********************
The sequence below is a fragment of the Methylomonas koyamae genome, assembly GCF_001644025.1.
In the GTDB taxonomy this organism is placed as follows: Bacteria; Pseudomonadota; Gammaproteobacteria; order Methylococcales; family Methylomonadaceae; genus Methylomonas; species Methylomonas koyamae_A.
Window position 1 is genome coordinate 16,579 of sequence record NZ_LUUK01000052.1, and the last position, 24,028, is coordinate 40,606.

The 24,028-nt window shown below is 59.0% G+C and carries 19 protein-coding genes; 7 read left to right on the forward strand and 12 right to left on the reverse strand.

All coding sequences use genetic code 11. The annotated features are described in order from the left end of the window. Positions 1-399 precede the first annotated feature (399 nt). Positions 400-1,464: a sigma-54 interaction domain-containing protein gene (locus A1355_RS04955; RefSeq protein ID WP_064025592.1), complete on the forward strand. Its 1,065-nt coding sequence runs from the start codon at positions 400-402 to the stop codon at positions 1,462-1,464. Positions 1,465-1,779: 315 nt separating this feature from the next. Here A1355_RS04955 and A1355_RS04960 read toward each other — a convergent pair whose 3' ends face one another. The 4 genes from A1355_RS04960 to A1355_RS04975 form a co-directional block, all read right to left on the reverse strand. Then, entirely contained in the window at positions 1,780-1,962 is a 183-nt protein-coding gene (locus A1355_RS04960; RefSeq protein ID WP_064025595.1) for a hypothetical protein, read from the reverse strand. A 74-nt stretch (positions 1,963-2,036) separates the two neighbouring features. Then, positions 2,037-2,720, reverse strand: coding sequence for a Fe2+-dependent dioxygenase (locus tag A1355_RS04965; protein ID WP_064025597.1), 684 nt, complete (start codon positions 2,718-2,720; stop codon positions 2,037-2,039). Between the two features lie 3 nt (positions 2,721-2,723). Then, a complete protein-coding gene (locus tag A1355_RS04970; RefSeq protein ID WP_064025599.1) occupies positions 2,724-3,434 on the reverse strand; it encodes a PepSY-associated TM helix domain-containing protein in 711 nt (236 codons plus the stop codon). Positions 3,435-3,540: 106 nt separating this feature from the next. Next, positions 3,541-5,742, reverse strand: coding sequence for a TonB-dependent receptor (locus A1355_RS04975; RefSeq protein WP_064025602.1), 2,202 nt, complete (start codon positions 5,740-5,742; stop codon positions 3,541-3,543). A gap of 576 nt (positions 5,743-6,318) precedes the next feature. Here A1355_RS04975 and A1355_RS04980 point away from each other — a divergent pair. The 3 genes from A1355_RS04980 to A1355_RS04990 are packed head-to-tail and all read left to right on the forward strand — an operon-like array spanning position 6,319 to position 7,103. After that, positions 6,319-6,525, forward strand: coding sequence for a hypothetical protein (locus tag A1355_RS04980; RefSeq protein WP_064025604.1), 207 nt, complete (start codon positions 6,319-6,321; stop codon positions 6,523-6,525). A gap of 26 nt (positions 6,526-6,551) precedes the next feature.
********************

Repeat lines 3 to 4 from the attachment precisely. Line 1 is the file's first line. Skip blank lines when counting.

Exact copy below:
Window position 1 is genome coordinate 16,579 of sequence record NZ_LUUK01000052.1, and the last position, 24,028, is coordinate 40,606.

The 24,028-nt window shown below is 59.0% G+C and carries 19 protein-coding genes; 7 read left to right on the forward strand and 12 right to left on the reverse strand.